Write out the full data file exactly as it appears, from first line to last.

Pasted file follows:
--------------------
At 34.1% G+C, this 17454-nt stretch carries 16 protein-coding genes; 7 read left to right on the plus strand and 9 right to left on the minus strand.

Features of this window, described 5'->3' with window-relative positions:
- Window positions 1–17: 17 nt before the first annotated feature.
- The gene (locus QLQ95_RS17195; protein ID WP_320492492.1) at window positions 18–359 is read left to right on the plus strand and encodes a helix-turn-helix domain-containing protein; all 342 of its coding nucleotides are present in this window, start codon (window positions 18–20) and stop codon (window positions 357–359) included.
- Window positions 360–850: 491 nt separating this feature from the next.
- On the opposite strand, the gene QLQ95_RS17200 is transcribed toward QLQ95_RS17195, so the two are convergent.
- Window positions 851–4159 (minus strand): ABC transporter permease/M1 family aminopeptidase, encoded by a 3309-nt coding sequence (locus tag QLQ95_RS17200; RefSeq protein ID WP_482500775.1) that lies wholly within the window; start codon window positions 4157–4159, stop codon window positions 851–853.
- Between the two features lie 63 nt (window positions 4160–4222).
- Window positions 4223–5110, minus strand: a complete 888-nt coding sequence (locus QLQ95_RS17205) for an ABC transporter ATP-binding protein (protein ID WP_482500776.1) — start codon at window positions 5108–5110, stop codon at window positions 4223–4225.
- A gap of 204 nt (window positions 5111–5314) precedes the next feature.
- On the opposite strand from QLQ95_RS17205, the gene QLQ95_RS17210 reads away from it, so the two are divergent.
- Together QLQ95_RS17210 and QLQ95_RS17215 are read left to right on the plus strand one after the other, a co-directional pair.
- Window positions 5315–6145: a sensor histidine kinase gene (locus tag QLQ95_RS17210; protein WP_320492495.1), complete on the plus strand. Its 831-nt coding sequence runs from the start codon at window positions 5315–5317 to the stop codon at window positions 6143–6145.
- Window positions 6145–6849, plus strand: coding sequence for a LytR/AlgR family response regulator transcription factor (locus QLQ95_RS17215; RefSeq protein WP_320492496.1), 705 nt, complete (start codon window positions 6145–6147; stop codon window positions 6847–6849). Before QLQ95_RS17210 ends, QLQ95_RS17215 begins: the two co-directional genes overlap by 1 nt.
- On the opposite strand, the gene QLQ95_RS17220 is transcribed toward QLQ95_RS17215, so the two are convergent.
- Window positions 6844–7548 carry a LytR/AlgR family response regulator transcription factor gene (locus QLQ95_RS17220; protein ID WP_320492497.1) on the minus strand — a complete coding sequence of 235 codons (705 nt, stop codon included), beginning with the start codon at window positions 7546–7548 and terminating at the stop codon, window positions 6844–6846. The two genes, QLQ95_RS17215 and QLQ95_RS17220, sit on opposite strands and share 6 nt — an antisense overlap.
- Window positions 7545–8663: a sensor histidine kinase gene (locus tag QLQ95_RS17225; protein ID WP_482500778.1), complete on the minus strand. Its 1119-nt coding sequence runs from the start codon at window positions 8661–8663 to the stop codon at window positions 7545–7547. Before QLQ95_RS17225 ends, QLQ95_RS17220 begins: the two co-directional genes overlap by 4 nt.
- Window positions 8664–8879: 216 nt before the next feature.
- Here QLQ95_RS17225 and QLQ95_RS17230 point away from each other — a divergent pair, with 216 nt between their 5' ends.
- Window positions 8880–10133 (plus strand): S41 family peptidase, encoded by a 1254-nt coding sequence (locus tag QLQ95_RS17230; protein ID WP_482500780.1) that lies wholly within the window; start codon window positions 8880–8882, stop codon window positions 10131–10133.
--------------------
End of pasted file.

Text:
At 34.1% G+C, this 17454-nt stretch carries 16 protein-coding genes; 7 read left to right on the plus strand and 9 right to left on the minus strand.

Features of this window, described 5'->3' with window-relative positions:
- Window positions 1–17: 17 nt before the first annotated feature.
- The gene (locus QLQ95_RS17195; protein ID WP_320492492.1) at window positions 18–359 is read left to right on the plus strand and encodes a helix-turn-helix domain-containing protein; all 342 of its coding nucleotides are present in this window, start codon (window positions 18–20) and stop codon (window positions 357–359) included.
- Window positions 360–850: 491 nt separating this feature from the next.
- On the opposite strand, the gene QLQ95_RS17200 is transcribed toward QLQ95_RS17195, so the two are convergent.
- Window positions 851–4159 (minus strand): ABC transporter permease/M1 family aminopeptidase, encoded by a 3309-nt coding sequence (locus tag QLQ95_RS17200; RefSeq protein ID WP_482500775.1) that lies wholly within the window; start codon window positions 4157–4159, stop codon window positions 851–853.
- Between the two features lie 63 nt (window positions 4160–4222).
- Window positions 4223–5110, minus strand: a complete 888-nt coding sequence (locus QLQ95_RS17205) for an ABC transporter ATP-binding protein (protein ID WP_482500776.1) — start codon at window positions 5108–5110, stop codon at window positions 4223–4225.
- A gap of 204 nt (window positions 5111–5314) precedes the next feature.
- On the opposite strand from QLQ95_RS17205, the gene QLQ95_RS17210 reads away from it, so the two are divergent.
- Together QLQ95_RS17210 and QLQ95_RS17215 are read left to right on the plus strand one after the other, a co-directional pair.
- Window positions 5315–6145: a sensor histidine kinase gene (locus tag QLQ95_RS17210; protein WP_320492495.1), complete on the plus strand. Its 831-nt coding sequence runs from the start codon at window positions 5315–5317 to the stop codon at window positions 6143–6145.
- Window positions 6145–6849, plus strand: coding sequence for a LytR/AlgR family response regulator transcription factor (locus QLQ95_RS17215; RefSeq protein WP_320492496.1), 705 nt, complete (start codon window positions 6145–6147; stop codon window positions 6847–6849). Before QLQ95_RS17210 ends, QLQ95_RS17215 begins: the two co-directional genes overlap by 1 nt.
- On the opposite strand, the gene QLQ95_RS17220 is transcribed toward QLQ95_RS17215, so the two are convergent.
- Window positions 6844–7548 carry a LytR/AlgR family response regulator transcription factor gene (locus QLQ95_RS17220; protein ID WP_320492497.1) on the minus strand — a complete coding sequence of 235 codons (705 nt, stop codon included), beginning with the start codon at window positions 7546–7548 and terminating at the stop codon, window positions 6844–6846. The two genes, QLQ95_RS17215 and QLQ95_RS17220, sit on opposite strands and share 6 nt — an antisense overlap.
- Window positions 7545–8663: a sensor histidine kinase gene (locus tag QLQ95_RS17225; protein ID WP_482500778.1), complete on the minus strand. Its 1119-nt coding sequence runs from the start codon at window positions 8661–8663 to the stop codon at window positions 7545–7547. Before QLQ95_RS17225 ends, QLQ95_RS17220 begins: the two co-directional genes overlap by 4 nt.
- Window positions 8664–8879: 216 nt before the next feature.
- Here QLQ95_RS17225 and QLQ95_RS17230 point away from each other — a divergent pair, with 216 nt between their 5' ends.
- Window positions 8880–10133 (plus strand): S41 family peptidase, encoded by a 1254-nt coding sequence (locus tag QLQ95_RS17230; protein ID WP_482500780.1) that lies wholly within the window; start codon window positions 8880–8882, stop codon window positions 10131–10133.